Friday, September 9, 2011

Feed back on the discrepancy Show in Napa.


Describing Discrepancy

Mark Van Proyen

Helen Wilson’s grouping of recent images titled Boys Playing Martyrs and Infidels Playing Cowboys and Indians seems to reach for the core of the matter, as if to say that the impulse to enact violent struggle lay within the deep psychological make-up of the human male. It seems to have the right kind of psychological distance for the way that we experience real conflict via mediated images, and it invites an ambiguous multi-dimensional reading that might be taken as a universalist apology for the bad decisions leading up to our troubled times.

Pagan Brooke
What an honor to see your drawings at the Napa Museum yesterday.
They were profoundly articulate, layered and powerful. The drawings them selves of course are stunning, but the way they told the story and carried the concepts was provoking and urgent. Thank you for a great experience.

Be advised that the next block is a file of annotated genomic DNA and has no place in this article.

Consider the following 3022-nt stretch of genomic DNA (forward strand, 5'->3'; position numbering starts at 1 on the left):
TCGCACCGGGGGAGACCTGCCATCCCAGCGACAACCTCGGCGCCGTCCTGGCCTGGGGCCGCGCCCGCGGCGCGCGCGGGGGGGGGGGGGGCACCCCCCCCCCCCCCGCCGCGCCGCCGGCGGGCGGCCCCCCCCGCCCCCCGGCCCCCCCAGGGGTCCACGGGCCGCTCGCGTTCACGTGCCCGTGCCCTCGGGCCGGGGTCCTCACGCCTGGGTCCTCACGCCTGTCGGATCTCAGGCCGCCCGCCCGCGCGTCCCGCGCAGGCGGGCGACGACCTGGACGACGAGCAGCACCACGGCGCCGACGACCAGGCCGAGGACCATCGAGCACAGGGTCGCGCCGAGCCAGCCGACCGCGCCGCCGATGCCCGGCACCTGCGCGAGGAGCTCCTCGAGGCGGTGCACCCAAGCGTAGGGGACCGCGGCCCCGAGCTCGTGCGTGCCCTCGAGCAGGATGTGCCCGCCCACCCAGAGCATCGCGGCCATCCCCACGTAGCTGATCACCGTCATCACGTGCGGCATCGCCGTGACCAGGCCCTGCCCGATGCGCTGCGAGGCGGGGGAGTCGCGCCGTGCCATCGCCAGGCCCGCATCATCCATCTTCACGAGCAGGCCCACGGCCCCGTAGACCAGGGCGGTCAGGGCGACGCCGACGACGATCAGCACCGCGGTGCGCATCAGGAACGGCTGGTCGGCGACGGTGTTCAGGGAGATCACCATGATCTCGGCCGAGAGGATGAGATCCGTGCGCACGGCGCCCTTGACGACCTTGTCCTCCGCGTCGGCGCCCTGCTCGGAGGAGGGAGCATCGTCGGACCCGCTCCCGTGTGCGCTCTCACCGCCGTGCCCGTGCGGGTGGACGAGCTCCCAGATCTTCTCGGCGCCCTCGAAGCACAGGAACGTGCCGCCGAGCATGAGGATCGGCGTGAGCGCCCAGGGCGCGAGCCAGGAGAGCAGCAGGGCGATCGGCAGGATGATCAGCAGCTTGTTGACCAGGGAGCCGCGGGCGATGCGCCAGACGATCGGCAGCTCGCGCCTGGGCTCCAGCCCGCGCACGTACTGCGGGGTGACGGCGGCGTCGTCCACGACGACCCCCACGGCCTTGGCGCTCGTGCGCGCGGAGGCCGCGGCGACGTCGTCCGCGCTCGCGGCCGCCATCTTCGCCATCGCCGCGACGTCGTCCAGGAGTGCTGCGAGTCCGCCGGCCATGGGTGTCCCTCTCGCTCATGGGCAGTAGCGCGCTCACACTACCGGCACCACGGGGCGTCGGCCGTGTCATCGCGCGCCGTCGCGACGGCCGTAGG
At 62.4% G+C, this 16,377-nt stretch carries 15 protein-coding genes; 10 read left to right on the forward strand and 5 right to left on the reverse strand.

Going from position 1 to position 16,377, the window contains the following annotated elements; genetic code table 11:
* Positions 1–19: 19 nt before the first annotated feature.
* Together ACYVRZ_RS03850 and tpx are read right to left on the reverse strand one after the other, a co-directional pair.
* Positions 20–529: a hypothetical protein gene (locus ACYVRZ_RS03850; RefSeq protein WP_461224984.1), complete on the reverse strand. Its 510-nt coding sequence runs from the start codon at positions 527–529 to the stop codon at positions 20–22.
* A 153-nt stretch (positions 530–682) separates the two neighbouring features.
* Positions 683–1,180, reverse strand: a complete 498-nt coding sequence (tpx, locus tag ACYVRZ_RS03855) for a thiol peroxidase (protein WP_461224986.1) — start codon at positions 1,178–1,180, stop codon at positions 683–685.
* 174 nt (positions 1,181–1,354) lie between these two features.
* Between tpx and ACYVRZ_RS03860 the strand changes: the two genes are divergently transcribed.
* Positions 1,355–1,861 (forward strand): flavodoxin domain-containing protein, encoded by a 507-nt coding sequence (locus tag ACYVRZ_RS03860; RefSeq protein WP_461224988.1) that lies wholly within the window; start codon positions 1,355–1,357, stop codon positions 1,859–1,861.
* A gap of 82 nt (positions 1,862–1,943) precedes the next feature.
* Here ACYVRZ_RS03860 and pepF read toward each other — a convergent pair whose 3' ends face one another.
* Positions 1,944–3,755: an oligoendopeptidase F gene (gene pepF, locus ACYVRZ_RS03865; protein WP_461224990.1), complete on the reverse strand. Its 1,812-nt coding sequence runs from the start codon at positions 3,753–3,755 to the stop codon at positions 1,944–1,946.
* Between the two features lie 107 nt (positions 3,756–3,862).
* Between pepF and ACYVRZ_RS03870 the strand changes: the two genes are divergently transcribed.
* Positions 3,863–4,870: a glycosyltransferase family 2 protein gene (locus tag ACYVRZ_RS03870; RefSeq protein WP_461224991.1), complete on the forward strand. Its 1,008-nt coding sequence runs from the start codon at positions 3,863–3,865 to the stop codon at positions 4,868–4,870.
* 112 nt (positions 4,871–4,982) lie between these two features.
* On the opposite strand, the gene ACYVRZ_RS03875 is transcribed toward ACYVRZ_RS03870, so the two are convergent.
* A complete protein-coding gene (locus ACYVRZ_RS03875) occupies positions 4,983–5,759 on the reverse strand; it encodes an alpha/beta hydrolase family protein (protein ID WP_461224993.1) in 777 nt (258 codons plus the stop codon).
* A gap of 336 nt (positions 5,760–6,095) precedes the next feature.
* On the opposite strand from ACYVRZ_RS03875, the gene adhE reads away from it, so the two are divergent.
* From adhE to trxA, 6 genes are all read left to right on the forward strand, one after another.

Thursday, September 1, 2011

About the skeleton...


I have been working with the image of the skeleton for over seven years.  The skeleton that we carry with us always (not simply at death), has been for centuries (and in multiple cultures) associated with Death as a Memento Mori.  The Skeleton also plays a part as structure. Especially when referring to architecture. Without this foundation we would collapse.  I use these multiple meanings in my art, first as a Vanitas and second as a reference to our foundations both religious and social. While death and its inevitability is an equalizing force, our beliefs about it affect our reality.

By using Velum (a transparent paper used in Architectural drawing) and placing two drawings back to back I hope to open up discussions on how our foundations affect who we become. Through the combination of being raised Catholic and the study of art history I understand the religious implication of illumination. The act of passing light through an image is a spiritual one. What becomes apparent in this action and what remains hidden is for me more of a psychological investigation into individuality.

For me personally, remembering my mortality has a very resent and personal meaning. I assisted my father only a couple of weeks ago. He died at home holding my mothers hand on August 13th. While socially and culturally this time of life is predominated by myth and personally at times felt darkly dystrophic, the actual experience was an awakening one. Understanding more about death in the end affects how we chose to live and die.